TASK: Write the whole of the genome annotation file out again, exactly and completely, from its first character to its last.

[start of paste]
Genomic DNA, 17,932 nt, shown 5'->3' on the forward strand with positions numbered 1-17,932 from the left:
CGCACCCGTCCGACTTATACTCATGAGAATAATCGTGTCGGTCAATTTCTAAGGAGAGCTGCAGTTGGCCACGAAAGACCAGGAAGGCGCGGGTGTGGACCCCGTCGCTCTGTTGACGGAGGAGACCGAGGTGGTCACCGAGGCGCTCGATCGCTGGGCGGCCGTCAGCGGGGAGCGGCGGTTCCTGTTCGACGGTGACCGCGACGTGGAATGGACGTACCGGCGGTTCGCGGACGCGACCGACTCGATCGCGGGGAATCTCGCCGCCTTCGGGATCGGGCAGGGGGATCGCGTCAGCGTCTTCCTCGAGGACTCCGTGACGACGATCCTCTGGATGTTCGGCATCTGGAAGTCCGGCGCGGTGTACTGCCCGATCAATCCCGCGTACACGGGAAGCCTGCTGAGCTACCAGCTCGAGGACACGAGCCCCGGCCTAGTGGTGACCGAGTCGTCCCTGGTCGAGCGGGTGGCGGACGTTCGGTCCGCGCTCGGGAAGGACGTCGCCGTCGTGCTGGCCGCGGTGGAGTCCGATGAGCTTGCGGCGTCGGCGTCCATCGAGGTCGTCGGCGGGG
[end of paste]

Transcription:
Genomic DNA, 17,932 nt, shown 5'->3' on the forward strand with positions numbered 1-17,932 from the left:
CGCACCCGTCCGACTTATACTCATGAGAATAATCGTGTCGGTCAATTTCTAAGGAGAGCTGCAGTTGGCCACGAAAGACCAGGAAGGCGCGGGTGTGGACCCCGTCGCTCTGTTGACGGAGGAGACCGAGGTGGTCACCGAGGCGCTCGATCGCTGGGCGGCCGTCAGCGGGGAGCGGCGGTTCCTGTTCGACGGTGACCGCGACGTGGAATGGACGTACCGGCGGTTCGCGGACGCGACCGACTCGATCGCGGGGAATCTCGCCGCCTTCGGGATCGGGCAGGGGGATCGCGTCAGCGTCTTCCTCGAGGACTCCGTGACGACGATCCTCTGGATGTTCGGCATCTGGAAGTCCGGCGCGGTGTACTGCCCGATCAATCCCGCGTACACGGGAAGCCTGCTGAGCTACCAGCTCGAGGACACGAGCCCCGGCCTAGTGGTGACCGAGTCGTCCCTGGTCGAGCGGGTGGCGGACGTTCGGTCCGCGCTCGGGAAGGACGTCGCCGTCGTGCTGGCCGCGGTGGAGTCCGATGAGCTTGCGGCGTCGGCGTCCATCGAGGTCGTCGGCGGGG